iPhone Tripod Mount

by haasebert, published

iPhone Tripod Mount by haasebert Jun 17, 2012
6 Share
Download All Files

Thing Apps Enabled

Order This Printed View All Apps



Liked By

View All

Give a Shout Out

If you print this Thing and display it in public proudly give attribution by printing and displaying this tag.

Print Thing Tag

Thing Statistics

28939Views 3962Downloads Found in Camera


This lets me mount my iPhone (with Speck case attached) to my tripod for time-lapse photography.


Update: Use the iPod_Tripod_Mount3 file - I shortened the legs and beefed up the frame on the bottom a bit to prevent breakage. I also rotated it into the correct orientation for printing.

1) If you're using the original iPod Tripod Mount2 file, rotate the part... sorry I modeled it laying down. If you rotate it so the legs point upwards, you shouldn't need to apply supports.
2) Print the part. Be sure to go slow on the bridging and apply some cooling technique (fan or go slow) on the legs.
3) Insert a 1/4-20 nut. It should be pretty snug.
4) Screw the part onto a tripod.
5) Slide your iPhone in - NOTE: I designed this to work with my Speck case attached, so it will be a sloppy fit if you just use a bare iPhone.
6) Loop a rubber band over the phone, using the "ears" on the part to secure it.
7) Enjoy your iPhone on a tripod!

More from Camera

view more

All Apps

Auto-magically prepare your 3D models for 3D printing. A cloud based 3D models Preparing and Healing solution for 3D Printing, MakePrintable provides features for model repairing, wall thickness...

App Info Launch App

Kiri:Moto is an integrated cloud-based slicer and tool-path generator for 3D Printing, CAM / CNC and Laser cutting. *** 3D printing mode provides model slicing and GCode output using built-in...

App Info Launch App
KiriMoto Thing App

With 3D Slash, you can edit 3d models like a stonecutter. A unique interface: as fun as a building game! The perfect tool for non-designers and children to create in 3D.

App Info Launch App

Print through a distributed network of 3D printing enthusiasts from across the US, at a fraction of the cost of the competitors. We want to change the world for the better through technology, an...

App Info Launch App

Treatstock is an online platform that offers decentralized manufacturing services such as 3D printing and CNC machining for clients all over the world. We offer free and instant access to comparati...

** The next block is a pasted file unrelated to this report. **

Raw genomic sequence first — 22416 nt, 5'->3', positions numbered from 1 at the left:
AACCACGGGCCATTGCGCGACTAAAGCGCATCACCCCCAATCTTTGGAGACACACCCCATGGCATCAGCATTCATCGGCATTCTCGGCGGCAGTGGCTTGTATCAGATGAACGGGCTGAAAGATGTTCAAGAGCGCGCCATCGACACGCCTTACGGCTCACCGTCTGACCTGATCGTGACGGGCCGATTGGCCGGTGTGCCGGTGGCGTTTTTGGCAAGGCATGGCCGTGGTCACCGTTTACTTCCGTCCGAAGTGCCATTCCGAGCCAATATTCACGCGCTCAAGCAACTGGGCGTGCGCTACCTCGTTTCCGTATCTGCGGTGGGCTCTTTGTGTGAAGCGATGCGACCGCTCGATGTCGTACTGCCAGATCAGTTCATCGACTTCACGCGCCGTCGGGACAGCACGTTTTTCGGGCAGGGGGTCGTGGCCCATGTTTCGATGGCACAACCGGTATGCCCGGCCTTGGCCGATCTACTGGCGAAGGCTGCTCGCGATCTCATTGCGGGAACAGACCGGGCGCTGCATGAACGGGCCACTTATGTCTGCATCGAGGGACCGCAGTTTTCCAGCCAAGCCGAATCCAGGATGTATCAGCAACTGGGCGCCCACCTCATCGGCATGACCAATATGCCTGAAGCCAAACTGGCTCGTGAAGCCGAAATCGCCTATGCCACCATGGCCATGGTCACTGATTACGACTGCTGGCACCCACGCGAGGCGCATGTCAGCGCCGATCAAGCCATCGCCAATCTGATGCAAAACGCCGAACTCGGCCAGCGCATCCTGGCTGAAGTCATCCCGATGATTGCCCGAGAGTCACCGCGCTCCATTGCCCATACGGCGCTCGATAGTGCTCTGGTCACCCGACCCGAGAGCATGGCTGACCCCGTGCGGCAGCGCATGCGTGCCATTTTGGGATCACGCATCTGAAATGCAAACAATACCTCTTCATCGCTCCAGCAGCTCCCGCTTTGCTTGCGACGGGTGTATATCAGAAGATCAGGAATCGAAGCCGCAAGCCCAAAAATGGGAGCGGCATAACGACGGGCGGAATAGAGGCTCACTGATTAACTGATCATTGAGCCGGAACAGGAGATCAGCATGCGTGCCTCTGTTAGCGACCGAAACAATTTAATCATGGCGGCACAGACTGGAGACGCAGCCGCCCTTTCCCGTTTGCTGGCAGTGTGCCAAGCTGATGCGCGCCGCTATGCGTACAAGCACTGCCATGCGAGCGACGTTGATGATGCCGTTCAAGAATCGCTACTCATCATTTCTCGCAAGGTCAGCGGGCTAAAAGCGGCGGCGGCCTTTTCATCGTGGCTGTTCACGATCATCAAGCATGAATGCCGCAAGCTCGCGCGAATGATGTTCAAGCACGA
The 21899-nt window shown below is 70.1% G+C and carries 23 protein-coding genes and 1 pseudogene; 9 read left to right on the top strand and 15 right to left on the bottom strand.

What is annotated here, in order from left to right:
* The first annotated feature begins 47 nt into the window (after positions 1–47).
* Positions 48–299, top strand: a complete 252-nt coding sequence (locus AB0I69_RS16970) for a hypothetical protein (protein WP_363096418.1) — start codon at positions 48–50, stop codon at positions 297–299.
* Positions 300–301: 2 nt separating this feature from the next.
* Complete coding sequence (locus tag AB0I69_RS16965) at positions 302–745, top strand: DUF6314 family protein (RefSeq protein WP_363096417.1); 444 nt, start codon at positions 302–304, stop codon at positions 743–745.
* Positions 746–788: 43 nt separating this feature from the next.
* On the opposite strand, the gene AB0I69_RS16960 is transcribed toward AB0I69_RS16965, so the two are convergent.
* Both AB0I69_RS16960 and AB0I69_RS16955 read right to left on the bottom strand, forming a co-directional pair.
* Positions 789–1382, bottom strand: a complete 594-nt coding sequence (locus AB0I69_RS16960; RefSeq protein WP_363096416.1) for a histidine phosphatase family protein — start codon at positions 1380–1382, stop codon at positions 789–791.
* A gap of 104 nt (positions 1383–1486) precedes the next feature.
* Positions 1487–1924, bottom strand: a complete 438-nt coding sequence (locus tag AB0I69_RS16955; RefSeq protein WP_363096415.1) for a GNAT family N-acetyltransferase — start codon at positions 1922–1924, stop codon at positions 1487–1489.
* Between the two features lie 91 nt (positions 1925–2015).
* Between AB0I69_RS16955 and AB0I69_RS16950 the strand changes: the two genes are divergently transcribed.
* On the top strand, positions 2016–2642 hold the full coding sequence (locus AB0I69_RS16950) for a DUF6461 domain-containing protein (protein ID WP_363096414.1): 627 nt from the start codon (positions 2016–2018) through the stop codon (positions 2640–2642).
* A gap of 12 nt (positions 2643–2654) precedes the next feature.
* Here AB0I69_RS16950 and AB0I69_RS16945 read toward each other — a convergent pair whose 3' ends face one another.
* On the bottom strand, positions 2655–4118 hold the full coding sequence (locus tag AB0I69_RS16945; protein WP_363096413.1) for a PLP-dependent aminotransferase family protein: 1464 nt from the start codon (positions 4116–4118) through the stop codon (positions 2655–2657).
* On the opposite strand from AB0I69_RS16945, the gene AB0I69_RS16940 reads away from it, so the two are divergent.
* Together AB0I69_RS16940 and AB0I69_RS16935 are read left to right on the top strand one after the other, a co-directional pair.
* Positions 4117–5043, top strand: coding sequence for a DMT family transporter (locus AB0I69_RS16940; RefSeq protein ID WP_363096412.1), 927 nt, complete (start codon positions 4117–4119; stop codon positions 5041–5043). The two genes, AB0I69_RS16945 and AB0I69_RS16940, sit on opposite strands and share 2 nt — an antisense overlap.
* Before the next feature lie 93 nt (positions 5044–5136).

App Info Launch App

3D print your favourite design with NinjaPrototype, a professional 3D manufacture with consistent quality and speed.

App Info Launch App

I love this design. It holds my iPhone perfectly.

I loved it so much I made a YouTube video of me making it. I hope you don't mind. https://youtu.be/y7pHGeA-6W8

I'm glad you liked the camera mount, and I don't mind the video posting at all. In fact, I would encourage it. Open source is great for things like this!

Really cool, i'm printing 2 of them. Hope they fit my phone.

Me too! If your phone is on the small side, a rubber band as shown in the picture will still make the stand usable. If it's too big, though, you're out of luck. Unless you redesign it (or find someone to do so for you) ;)

I hope you don't mind, but I've posted a video on YouTube of me printing your 3D Model. I've included a link in the description so others can find your 3D model here on Thingiverse. If you want to check it out, go to https://www.youtube.com/watch?v=yGbuAj1C81k

I don't mind at all. Great video! Since the 6 is really thin (especially compared to a 4S with a case), I'm not surprised that it slides around a lot. If you use a rubber band like in the other thing pictures on this page it should be secure enough for most tripod needs. Glad you like the holder.

Also< i had to use Netfabb (as listed below) in order to print on a MakerBot Rep2

On my tripod (Bogen), the bolt length is too short to actually grab the captive nut. However, I just carefully used the bolt to tap the plastic.

Note, there's a lot of geometry problems with the "iPod Tripod Mount 3.stl" file. Lots of faces that are almost co-planar but not quite. This is especially true between the base and where the arms start. This makes for a print that is very weak at those junctions, as the printer is essentially printing multiple parts, just really close to each other.

I tried uploading this to http://cloud.netfabb.comcloud.netfabb.com to get it fixed, and it reduced its shell count from 23 to 2, which is close to what it should be (which is 1).

Interesting... I ran this through Netfabb and did some automatic and manual fixing. But I am new to this hobby and haven't had a chance to do in-depth research into stl quality. In the little actual part testing I have done, I found that trying to squeeze the legs together can cause them to crack, but the cracks form between layers, not between parts. Any pointers in making this a better part are much appreciated!

I wish I knew how to fix these things. When it happens to me in SketchUp (i.e. when the shape goes from being a "solid group" to a "group"), sometimes I can fix it, but often I have to start over, which is incredibly frustrating.

Someday I'll learn a real CAD package. :-)